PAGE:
Many researchers believe immunotherapies, drugs that stimulate immune cells to attack cancer cells, are the future of cancer treatments. While some of these drugs have reported impressive results, there are still a number of issues with them— up to 40% of patients report serious adverse events. There is a growing belief that studying epigenetic changes in immune cells (mainly T-cells) may be the key to helping this therapy achieve its tremendous potential. Two studies from IHEC investigated this theory.
The causes of autism remain largely unknown. As many as 100 genes have been implicated, along with a number of environmental factors, such as maternal and paternal age at conception. Epigenetics appears to also play a role, as described by Kristen Hovet on our site recently. The authors found that despite a wide diversity in genetic factors among autistic patients, there seems to be a great deal of homogeneity in epigenetic markings among those with autism.
For the sake of energy efficiency, office buildings are often sealed off from the world. There is little known about how this type of architecture influences the spread of pathogenic diseases. Some studies have found that office buildings have their own microbiome, which surprisingly (according to the piece) is only composed of about 20 percent human gut microbes. It’s a jump, however, to say that just because your building has a microbiome that it can make you sick.
Discovery of MRSA active antibiotics using primary sequence from the human microbiome (Nature Chemical Biology)
Collaborators from Rockefeller University and Rutgers University–New Jersey Medical School have discovered potential antibiotics that are effective against MRSA that bacteria in our microbiome may produce. I say may because the researchers used computer programs to identify genes in gut microbiome bacteria that should produce antibiotics. The idea is not so far-fetched, many of our antibiotics have been isolated from environmental bacteria (e.g. vancomycin).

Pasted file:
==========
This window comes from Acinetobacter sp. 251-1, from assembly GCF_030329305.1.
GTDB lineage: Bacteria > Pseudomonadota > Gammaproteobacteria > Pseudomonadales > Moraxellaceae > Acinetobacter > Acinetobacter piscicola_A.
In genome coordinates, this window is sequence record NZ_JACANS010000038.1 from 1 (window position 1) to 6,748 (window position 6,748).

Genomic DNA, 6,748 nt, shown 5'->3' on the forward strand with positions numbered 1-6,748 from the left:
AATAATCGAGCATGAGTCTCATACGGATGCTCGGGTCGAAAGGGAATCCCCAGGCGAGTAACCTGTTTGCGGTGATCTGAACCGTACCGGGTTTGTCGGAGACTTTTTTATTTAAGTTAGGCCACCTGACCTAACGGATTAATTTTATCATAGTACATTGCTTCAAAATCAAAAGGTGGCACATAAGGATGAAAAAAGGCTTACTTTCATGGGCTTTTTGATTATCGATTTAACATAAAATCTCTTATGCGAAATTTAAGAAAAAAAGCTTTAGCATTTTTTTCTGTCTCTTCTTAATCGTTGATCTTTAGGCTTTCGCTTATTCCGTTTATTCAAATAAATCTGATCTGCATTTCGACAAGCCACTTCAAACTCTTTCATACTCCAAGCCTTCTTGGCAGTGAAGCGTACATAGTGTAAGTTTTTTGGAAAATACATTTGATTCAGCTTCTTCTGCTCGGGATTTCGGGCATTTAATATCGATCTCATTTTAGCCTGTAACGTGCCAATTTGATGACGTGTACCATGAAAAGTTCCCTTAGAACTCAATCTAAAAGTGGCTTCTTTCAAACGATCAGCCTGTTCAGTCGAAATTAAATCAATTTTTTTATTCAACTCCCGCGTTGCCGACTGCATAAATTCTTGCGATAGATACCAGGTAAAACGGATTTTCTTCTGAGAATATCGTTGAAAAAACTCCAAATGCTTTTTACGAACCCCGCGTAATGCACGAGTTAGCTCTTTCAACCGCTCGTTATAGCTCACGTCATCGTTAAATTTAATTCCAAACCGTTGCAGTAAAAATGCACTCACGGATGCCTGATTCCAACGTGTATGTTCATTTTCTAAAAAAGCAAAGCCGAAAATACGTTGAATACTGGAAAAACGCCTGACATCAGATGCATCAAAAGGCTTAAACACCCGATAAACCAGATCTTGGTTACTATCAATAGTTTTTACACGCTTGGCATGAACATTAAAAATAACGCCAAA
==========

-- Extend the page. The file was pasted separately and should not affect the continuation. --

Dynamics of Human and Viral RNA Methylation during Zika Virus Infection (Cell Host and Microbe)
While the WHO says Zika is no longer a Global emergency, the virus is still causing problems in certain areas and the virus is certainly not gone forever. For future outbreaks, a vaccine will be needed to protect us. Researchers at University of California, San Diego, and the University of Chicago have reported extensive RNA methylation associated with Zika infection, a finding they believe will be vital for developing not only a Zika vaccine but immunizations for other viruses and infectious diseases.
For more epigenetics news—as well as news about the microbiome and endocrine disruptors—check out the Epigenetics Literacy Project, a sister-site to the GLP.
Nicholas Staropoli is the director of the Epigenetics Literacy Project. He has an M.A. in biology from DePaul University and a B.S. in biomedical sciences from Marist College. Follow him on Twitter @NickfrmBoston.